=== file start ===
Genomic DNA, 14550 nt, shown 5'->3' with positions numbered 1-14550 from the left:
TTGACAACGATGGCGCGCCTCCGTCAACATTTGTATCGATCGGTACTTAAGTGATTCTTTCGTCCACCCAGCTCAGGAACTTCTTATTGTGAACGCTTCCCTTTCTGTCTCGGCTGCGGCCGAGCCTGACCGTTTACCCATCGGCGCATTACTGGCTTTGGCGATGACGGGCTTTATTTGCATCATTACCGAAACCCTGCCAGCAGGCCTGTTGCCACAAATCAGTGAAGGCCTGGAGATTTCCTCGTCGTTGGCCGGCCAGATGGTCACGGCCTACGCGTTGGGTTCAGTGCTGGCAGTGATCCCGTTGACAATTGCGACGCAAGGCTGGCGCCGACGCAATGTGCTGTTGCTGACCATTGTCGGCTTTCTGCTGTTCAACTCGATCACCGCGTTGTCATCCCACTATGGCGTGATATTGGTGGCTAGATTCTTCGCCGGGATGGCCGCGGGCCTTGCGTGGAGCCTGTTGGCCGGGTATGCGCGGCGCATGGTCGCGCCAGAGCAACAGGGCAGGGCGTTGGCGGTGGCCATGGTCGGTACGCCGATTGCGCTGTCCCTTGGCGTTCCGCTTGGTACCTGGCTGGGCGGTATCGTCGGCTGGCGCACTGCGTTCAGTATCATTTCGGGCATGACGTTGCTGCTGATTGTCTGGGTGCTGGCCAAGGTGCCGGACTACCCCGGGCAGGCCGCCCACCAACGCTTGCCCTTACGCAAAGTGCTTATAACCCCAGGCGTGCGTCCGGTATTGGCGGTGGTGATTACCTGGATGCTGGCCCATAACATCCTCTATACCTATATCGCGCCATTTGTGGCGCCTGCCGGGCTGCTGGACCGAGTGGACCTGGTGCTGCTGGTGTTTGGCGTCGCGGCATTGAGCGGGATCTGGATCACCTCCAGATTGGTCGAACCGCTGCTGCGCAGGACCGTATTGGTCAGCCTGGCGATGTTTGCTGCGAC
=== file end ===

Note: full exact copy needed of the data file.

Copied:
Genomic DNA, 14550 nt, shown 5'->3' with positions numbered 1-14550 from the left:
TTGACAACGATGGCGCGCCTCCGTCAACATTTGTATCGATCGGTACTTAAGTGATTCTTTCGTCCACCCAGCTCAGGAACTTCTTATTGTGAACGCTTCCCTTTCTGTCTCGGCTGCGGCCGAGCCTGACCGTTTACCCATCGGCGCATTACTGGCTTTGGCGATGACGGGCTTTATTTGCATCATTACCGAAACCCTGCCAGCAGGCCTGTTGCCACAAATCAGTGAAGGCCTGGAGATTTCCTCGTCGTTGGCCGGCCAGATGGTCACGGCCTACGCGTTGGGTTCAGTGCTGGCAGTGATCCCGTTGACAATTGCGACGCAAGGCTGGCGCCGACGCAATGTGCTGTTGCTGACCATTGTCGGCTTTCTGCTGTTCAACTCGATCACCGCGTTGTCATCCCACTATGGCGTGATATTGGTGGCTAGATTCTTCGCCGGGATGGCCGCGGGCCTTGCGTGGAGCCTGTTGGCCGGGTATGCGCGGCGCATGGTCGCGCCAGAGCAACAGGGCAGGGCGTTGGCGGTGGCCATGGTCGGTACGCCGATTGCGCTGTCCCTTGGCGTTCCGCTTGGTACCTGGCTGGGCGGTATCGTCGGCTGGCGCACTGCGTTCAGTATCATTTCGGGCATGACGTTGCTGCTGATTGTCTGGGTGCTGGCCAAGGTGCCGGACTACCCCGGGCAGGCCGCCCACCAACGCTTGCCCTTACGCAAAGTGCTTATAACCCCAGGCGTGCGTCCGGTATTGGCGGTGGTGATTACCTGGATGCTGGCCCATAACATCCTCTATACCTATATCGCGCCATTTGTGGCGCCTGCCGGGCTGCTGGACCGAGTGGACCTGGTGCTGCTGGTGTTTGGCGTCGCGGCATTGAGCGGGATCTGGATCACCTCCAGATTGGTCGAACCGCTGCTGCGCAGGACCGTATTGGTCAGCCTGGCGATGTTTGCTGCGAC